The City of Toronto moved today to clear up a backlog of more than a quarter-million parking tickets. But if you think the move will net the cash-starved city any additional revenue, guess again.
For the past couple of years, it’s been easy to make parking tickets disappear. A while ago I got an evil yellow flapper under my windshield wiper. I schelpped down to Metro Hall, 55 John Street, and asked for a court date. The attendant said, “you may or may not hear from us.” I haven’t heard from them.
In the past two years motorists have filed 250,000 requests to contest such $30 parking tickets, but only 4,300 have received trial dates. Today I looked up Barry Randell, Toronto’s Director of Court Services, at his office on University Avenue to find out what was going on.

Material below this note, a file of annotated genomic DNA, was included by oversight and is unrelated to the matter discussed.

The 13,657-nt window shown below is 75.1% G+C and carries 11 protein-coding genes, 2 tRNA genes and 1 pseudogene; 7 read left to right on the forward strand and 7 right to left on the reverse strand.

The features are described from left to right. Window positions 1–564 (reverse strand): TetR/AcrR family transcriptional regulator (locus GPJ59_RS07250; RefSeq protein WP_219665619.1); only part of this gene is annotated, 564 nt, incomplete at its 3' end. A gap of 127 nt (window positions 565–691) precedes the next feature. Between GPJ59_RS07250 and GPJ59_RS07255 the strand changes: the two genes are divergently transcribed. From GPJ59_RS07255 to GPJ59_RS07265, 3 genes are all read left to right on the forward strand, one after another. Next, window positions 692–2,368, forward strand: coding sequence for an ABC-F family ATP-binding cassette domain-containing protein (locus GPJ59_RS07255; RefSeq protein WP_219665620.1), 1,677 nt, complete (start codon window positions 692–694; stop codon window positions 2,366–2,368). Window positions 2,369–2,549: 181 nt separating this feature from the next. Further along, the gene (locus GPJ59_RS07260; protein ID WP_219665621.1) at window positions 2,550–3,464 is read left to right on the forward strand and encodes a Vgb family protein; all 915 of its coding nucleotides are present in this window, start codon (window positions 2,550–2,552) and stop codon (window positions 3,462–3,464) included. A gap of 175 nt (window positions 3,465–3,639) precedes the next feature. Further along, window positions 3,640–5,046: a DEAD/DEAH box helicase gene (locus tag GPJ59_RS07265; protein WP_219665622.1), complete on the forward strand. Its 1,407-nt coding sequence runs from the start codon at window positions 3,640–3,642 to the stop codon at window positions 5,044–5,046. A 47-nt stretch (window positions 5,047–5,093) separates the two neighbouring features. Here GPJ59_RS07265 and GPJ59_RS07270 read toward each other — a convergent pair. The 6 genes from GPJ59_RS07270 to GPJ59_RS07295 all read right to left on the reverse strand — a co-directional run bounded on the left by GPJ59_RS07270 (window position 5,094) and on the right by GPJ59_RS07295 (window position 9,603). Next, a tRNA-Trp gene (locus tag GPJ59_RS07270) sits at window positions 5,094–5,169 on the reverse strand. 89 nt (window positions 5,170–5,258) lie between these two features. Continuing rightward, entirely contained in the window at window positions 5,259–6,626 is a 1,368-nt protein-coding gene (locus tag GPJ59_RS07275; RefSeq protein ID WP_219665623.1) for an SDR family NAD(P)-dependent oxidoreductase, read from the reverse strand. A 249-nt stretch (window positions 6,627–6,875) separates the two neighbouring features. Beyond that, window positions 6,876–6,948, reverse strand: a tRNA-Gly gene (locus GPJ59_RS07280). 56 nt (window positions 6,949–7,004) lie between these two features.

Toronto’s 24 courtrooms — eight at Old City Hall, nine at 1530 Markham Road, and seven at 2700 Eglinton Avenue W., simply don’t have room to process those trials, Mr. Randell said.
“When you’re in the emergency department and you have a broken arm, you will get priority over someone with a sprained ankle,” he explained.
Even those with more serious offences (the ones that actually make it to trial) are benefiting from the court backlog. Today I popped into a traffic court on the third floor at Old City Hall and watched the Justice of the Peace, his worship Angelo Cremisio, withdraw or stay case upon case. In several cases the police officer who laid the charge has since resigned; in others, the judge accepted a Charter of Rights argument of “unreasonable delay” between the charge and the court date. He deemed 13 months’ wait unreasonable.
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